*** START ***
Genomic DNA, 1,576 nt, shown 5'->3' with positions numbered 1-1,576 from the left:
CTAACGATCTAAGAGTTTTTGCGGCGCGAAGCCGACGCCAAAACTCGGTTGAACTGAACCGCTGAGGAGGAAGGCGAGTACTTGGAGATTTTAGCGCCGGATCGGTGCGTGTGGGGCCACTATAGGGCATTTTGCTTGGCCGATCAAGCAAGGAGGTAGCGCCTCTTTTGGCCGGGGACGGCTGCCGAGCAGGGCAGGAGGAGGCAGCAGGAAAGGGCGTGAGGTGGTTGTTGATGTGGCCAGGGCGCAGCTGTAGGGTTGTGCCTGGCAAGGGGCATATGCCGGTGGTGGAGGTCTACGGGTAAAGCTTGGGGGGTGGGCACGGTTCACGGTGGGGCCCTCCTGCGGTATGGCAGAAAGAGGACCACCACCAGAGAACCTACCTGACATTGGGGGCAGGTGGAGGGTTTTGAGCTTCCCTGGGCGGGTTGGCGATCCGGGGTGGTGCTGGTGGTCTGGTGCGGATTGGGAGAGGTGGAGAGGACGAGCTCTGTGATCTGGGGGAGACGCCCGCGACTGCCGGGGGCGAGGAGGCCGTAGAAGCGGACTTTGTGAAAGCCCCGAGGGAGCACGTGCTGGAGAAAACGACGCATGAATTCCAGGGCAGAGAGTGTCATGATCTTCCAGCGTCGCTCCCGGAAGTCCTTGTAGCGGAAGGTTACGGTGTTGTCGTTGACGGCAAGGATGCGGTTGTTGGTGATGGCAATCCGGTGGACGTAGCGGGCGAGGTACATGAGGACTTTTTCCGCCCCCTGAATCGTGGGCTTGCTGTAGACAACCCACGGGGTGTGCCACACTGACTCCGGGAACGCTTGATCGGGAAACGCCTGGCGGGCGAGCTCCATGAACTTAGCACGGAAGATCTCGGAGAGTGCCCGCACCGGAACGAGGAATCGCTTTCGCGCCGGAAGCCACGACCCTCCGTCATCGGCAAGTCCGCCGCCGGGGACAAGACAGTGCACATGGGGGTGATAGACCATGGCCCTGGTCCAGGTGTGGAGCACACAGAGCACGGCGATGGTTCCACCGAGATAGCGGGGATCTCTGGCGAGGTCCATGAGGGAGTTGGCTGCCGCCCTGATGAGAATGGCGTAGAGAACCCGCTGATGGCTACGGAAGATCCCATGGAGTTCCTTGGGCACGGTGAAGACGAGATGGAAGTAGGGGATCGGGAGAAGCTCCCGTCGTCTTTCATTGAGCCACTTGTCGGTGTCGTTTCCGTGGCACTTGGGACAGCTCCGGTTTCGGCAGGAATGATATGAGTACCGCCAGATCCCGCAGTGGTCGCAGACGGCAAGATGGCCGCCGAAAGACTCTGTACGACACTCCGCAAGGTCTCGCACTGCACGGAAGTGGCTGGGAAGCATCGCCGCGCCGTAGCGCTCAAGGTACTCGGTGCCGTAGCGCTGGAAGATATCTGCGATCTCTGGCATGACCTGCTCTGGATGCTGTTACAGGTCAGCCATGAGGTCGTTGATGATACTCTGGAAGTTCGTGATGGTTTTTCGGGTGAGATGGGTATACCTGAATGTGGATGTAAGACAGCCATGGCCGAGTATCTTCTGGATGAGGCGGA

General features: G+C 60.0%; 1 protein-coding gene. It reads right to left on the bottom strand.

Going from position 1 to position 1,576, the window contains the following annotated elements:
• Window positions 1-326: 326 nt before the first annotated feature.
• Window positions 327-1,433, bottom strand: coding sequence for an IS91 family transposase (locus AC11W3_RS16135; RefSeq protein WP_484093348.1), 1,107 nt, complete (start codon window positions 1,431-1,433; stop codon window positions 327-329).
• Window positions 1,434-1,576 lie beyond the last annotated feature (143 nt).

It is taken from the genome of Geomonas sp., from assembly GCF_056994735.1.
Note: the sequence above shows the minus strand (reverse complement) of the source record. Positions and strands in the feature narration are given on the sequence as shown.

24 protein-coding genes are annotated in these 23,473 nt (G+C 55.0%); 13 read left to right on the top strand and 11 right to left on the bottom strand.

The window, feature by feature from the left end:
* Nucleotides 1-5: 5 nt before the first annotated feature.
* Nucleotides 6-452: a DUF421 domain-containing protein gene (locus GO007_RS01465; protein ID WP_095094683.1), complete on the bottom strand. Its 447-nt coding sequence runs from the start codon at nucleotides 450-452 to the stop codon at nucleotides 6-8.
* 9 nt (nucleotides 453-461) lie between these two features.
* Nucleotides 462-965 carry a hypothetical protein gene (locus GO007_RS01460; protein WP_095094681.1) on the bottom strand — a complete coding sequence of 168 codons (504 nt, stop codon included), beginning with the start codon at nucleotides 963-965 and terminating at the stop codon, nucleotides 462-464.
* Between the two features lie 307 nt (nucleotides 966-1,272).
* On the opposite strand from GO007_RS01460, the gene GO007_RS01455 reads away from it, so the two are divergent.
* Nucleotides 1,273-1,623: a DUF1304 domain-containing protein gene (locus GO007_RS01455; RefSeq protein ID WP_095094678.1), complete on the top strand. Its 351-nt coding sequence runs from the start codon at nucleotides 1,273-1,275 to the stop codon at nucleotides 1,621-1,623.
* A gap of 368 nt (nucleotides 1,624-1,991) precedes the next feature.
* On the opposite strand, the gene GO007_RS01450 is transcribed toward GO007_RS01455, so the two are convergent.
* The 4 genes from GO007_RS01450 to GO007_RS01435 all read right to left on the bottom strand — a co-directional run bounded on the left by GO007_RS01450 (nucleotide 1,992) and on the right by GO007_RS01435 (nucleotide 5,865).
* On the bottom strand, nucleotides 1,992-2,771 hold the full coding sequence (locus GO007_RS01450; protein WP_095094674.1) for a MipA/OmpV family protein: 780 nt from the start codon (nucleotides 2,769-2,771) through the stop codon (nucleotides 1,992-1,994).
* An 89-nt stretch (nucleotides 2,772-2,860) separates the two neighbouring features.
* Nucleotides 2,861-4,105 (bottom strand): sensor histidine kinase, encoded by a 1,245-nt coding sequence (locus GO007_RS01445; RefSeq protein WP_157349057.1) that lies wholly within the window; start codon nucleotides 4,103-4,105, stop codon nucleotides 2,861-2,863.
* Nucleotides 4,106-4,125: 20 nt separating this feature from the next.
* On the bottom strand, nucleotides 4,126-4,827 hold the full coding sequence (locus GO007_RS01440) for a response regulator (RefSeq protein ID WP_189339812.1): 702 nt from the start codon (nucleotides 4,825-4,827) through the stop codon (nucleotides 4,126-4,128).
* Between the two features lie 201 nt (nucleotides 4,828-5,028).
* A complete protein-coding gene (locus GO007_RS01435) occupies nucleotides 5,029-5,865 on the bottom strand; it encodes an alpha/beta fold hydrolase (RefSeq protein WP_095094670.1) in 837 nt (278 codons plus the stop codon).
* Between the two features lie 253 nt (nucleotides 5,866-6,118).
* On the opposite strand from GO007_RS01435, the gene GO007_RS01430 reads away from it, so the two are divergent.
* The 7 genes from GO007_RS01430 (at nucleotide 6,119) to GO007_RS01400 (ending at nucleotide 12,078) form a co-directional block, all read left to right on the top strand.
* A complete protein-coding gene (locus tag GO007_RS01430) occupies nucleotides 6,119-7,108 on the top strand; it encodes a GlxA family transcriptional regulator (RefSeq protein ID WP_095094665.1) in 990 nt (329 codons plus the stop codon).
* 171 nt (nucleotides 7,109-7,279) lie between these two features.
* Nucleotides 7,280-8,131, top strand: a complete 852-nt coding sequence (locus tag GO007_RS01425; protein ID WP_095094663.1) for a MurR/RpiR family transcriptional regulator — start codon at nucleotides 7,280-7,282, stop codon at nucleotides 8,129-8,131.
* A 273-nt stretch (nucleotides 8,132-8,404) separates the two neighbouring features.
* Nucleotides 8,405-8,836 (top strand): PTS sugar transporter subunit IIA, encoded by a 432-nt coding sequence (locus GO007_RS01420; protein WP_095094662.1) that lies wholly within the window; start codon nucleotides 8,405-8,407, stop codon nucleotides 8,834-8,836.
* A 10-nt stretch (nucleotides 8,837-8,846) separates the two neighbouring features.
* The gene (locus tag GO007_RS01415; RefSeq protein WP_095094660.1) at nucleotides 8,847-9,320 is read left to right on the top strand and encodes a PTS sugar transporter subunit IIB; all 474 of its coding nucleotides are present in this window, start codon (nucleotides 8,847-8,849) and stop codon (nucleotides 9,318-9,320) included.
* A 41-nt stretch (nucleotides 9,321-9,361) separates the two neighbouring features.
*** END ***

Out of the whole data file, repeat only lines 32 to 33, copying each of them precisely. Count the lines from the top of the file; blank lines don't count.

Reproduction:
* A complete protein-coding gene (locus tag GO007_RS01430) occupies nucleotides 6,119-7,108 on the top strand; it encodes a GlxA family transcriptional regulator (RefSeq protein ID WP_095094665.1) in 990 nt (329 codons plus the stop codon).
* 171 nt (nucleotides 7,109-7,279) lie between these two features.